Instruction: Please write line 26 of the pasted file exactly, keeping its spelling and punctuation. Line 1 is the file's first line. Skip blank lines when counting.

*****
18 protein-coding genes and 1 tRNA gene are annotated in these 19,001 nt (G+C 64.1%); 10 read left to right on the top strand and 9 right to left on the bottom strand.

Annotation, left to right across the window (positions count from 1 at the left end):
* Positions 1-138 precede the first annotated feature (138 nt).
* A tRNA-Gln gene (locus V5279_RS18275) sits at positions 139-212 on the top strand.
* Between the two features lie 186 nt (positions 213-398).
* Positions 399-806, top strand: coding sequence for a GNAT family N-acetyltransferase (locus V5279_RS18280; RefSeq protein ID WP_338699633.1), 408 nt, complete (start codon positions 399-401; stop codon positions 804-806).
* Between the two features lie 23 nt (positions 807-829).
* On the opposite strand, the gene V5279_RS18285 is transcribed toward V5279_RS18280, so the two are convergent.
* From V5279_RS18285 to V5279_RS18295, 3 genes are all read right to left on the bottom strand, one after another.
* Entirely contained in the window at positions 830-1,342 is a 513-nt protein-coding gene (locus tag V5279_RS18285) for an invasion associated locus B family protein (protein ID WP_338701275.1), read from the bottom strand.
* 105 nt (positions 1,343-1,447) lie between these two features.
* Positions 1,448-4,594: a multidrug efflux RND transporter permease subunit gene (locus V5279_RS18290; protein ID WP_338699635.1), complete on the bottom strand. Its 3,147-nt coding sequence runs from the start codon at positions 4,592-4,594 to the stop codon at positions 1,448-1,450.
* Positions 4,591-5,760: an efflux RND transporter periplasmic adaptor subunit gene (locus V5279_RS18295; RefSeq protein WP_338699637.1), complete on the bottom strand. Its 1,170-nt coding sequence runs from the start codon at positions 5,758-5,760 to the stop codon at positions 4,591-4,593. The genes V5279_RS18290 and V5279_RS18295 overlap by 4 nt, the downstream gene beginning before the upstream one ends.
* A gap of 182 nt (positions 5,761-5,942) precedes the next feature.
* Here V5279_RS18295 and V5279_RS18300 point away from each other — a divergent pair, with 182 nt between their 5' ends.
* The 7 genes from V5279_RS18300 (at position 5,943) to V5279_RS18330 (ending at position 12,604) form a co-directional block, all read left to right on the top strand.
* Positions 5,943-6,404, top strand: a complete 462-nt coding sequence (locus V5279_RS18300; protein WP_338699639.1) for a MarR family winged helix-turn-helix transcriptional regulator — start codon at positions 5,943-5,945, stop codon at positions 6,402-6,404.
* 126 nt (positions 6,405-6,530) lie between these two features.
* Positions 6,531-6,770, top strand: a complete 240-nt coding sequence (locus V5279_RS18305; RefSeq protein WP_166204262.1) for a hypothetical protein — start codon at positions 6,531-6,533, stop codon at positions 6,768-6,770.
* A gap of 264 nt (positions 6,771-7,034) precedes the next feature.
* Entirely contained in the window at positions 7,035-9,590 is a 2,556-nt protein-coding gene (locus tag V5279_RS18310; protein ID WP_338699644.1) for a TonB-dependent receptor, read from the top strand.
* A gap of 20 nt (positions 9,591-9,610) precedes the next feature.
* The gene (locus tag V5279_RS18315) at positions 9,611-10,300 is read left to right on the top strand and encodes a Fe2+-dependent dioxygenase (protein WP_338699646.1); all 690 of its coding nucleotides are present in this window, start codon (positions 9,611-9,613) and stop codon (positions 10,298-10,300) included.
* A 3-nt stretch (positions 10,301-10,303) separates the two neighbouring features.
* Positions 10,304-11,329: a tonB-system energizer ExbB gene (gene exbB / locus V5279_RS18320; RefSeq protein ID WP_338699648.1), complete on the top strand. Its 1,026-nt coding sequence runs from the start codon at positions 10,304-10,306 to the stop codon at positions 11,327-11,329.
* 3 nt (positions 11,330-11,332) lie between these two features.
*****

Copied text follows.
* 3 nt (positions 11,330-11,332) lie between these two features.